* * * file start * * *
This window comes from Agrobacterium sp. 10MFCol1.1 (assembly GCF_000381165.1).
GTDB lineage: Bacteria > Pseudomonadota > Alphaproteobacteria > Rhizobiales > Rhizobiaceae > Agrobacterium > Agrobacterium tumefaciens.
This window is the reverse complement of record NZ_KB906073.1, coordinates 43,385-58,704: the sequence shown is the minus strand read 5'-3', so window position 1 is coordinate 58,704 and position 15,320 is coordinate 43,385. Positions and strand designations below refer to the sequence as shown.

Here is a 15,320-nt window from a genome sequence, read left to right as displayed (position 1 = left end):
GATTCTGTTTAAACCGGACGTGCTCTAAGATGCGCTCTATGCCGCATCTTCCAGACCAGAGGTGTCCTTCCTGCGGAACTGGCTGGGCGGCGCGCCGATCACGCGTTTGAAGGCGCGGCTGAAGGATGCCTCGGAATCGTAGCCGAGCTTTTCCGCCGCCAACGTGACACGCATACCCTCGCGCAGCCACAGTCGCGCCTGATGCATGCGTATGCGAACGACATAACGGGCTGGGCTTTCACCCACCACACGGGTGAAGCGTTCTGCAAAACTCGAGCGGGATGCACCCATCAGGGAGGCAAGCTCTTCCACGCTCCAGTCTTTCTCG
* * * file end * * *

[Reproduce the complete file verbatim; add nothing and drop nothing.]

This window comes from Agrobacterium sp. 10MFCol1.1 (assembly GCF_000381165.1).
GTDB lineage: Bacteria > Pseudomonadota > Alphaproteobacteria > Rhizobiales > Rhizobiaceae > Agrobacterium > Agrobacterium tumefaciens.
This window is the reverse complement of record NZ_KB906073.1, coordinates 43,385-58,704: the sequence shown is the minus strand read 5'-3', so window position 1 is coordinate 58,704 and position 15,320 is coordinate 43,385. Positions and strand designations below refer to the sequence as shown.

Here is a 15,320-nt window from a genome sequence, read left to right as displayed (position 1 = left end):
GATTCTGTTTAAACCGGACGTGCTCTAAGATGCGCTCTATGCCGCATCTTCCAGACCAGAGGTGTCCTTCCTGCGGAACTGGCTGGGCGGCGCGCCGATCACGCGTTTGAAGGCGCGGCTGAAGGATGCCTCGGAATCGTAGCCGAGCTTTTCCGCCGCCAACGTGACACGCATACCCTCGCGCAGCCACAGTCGCGCCTGATGCATGCGTATGCGAACGACATAACGGGCTGGGCTTTCACCCACCACACGGGTGAAGCGTTCTGCAAAACTCGAGCGGGATGCACCCATCAGGGAGGCAAGCTCTTCCACGCTCCAGTCTTTCTCG